Avoid speculation
Express regret
Identify contact
Apology Act, 2009
• “apology” means an expression of sympathy or
regret, saying sorry, etc.
• Apologies are inadmissible, do not constitute
admission of fault, cannot void insurance
Investigation – Critical incident
• ECFAA requires that hospitals have a system for ensuring
• (1) critical incidents are analyzed, and
• (2) that a plan is developed with systemic steps to avoid or
reduce the risk of further similar incidents
• Critical incidents must be subject to a quality review
Investigation – Patient safety event
• Patient safety events that are not critical incidents
may be subject to a quality review
• Hospital policy should set out process and criteria
for triggering formal systems reviews of patient
safety events
• Severity of harm
• Frequency of similar events
• Potential for harm
Conducting the quality review
• Hospitals want to foster a culture of patient safety
• Patient safety work is not effective without robust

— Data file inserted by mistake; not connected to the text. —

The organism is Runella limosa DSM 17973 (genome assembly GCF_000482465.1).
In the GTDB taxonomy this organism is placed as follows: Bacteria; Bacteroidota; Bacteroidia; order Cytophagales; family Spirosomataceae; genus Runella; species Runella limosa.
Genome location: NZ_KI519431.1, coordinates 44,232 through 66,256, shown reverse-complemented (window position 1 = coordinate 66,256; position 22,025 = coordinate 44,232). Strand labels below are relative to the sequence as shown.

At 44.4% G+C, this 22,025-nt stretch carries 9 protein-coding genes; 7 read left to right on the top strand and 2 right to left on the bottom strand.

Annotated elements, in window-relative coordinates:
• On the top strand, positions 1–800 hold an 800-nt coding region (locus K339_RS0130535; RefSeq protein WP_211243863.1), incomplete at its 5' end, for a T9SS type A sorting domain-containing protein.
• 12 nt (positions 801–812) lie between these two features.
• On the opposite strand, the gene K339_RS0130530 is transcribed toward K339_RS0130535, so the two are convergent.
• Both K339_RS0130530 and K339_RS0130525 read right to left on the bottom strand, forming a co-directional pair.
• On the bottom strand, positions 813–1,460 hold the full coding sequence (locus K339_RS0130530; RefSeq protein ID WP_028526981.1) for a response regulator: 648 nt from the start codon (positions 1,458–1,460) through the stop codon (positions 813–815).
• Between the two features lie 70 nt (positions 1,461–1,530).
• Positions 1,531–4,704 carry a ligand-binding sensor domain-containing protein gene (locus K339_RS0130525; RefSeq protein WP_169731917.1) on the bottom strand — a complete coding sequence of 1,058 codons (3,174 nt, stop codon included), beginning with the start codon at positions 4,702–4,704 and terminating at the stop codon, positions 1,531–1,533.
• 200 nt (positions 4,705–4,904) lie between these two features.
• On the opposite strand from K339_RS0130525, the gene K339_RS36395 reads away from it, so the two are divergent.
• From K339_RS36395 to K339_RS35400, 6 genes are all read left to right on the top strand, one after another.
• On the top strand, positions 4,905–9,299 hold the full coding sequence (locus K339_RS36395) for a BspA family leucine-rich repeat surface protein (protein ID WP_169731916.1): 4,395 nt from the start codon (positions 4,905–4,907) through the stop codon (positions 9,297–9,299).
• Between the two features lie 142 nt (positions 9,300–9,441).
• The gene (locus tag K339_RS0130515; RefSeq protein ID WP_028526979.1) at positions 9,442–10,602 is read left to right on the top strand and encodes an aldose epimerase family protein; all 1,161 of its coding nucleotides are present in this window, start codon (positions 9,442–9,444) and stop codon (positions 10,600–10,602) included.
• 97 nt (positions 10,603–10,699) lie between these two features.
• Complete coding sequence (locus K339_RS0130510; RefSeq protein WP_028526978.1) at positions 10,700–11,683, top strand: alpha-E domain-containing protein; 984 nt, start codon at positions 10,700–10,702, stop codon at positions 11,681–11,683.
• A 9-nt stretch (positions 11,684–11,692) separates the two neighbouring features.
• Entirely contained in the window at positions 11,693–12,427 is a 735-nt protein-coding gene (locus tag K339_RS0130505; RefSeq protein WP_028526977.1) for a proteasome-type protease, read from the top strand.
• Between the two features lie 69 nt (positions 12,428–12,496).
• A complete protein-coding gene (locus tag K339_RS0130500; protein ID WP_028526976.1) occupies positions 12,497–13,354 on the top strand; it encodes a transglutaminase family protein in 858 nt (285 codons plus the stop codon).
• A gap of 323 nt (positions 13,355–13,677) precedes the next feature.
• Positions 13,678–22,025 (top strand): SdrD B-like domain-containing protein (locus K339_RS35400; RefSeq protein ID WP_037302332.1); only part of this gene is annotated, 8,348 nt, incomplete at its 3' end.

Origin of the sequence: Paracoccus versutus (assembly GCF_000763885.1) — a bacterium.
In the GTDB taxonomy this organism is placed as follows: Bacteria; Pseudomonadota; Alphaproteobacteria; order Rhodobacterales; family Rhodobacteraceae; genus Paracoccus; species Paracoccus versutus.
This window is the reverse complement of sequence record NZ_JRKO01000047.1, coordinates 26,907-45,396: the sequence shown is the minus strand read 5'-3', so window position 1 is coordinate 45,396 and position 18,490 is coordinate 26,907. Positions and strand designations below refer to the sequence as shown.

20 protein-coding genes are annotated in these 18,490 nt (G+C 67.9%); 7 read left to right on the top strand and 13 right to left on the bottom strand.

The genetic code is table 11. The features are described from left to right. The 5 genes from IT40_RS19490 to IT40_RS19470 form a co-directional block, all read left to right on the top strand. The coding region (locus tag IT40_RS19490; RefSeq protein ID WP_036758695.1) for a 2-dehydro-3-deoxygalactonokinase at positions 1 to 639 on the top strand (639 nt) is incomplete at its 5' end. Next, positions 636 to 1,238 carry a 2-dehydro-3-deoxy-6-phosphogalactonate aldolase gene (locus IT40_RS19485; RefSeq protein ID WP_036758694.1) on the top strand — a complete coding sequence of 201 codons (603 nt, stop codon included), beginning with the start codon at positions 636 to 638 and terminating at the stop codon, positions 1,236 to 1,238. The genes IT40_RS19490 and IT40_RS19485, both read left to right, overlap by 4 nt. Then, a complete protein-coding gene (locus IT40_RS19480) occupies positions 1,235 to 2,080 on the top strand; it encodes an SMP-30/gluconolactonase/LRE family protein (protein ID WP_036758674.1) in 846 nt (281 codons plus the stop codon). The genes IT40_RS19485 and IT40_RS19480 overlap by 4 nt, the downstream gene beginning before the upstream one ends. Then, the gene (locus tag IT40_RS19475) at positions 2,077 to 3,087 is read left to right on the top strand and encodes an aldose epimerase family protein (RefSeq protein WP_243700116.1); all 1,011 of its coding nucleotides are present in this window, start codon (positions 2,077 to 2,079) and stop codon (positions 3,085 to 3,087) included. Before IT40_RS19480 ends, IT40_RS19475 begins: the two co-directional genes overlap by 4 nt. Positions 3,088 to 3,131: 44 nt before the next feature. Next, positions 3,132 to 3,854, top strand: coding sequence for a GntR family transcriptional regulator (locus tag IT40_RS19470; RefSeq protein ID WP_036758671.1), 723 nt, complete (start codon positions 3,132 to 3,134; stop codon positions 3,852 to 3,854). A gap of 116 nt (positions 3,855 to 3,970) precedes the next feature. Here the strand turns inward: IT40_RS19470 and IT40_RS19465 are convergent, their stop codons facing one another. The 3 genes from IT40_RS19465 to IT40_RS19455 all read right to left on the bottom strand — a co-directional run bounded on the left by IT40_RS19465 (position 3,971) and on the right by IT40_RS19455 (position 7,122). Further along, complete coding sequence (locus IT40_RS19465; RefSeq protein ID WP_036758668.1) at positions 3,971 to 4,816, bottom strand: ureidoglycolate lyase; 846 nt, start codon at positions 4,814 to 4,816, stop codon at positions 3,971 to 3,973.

participation from staff
• The importance of confidentiality to robust
participation from staff
Options for conducting a quality review:
1- QCIPA review
• Quality of Care Information Protection Act (2004)
• Provides for privileged (protected) reviews of quality of
care issues
• Committee must be specifically designated
• Information from these reviews (“quality of care
information”) cannot be used or disclosed in legal
• Information is not subject to disclosure under FIPPA
QCIPA review cont’d
• Information may only be disclosed for limited
• To management for quality of care purposes
• By management to employees/consultant for quality
of care purposes
• To eliminate or reduce significant risk of serious bodily
harm to persons
• To patient: facts learned in review, changes made as
QCIPA review cont’d
• “quality of care information” does not include,
• information in a patient’s medical record
• information contained in a record that is required by
law to be created or to be maintained
• facts contained in a record of an incident which are
not recorded in the patient’s chart
• the fact that a quality of care committee met or
conducted a review
• when the meeting or review took place
Options for conducting a quality review:
2- Quality review outside of QCIPA
• There are reasons for/against reviewing patient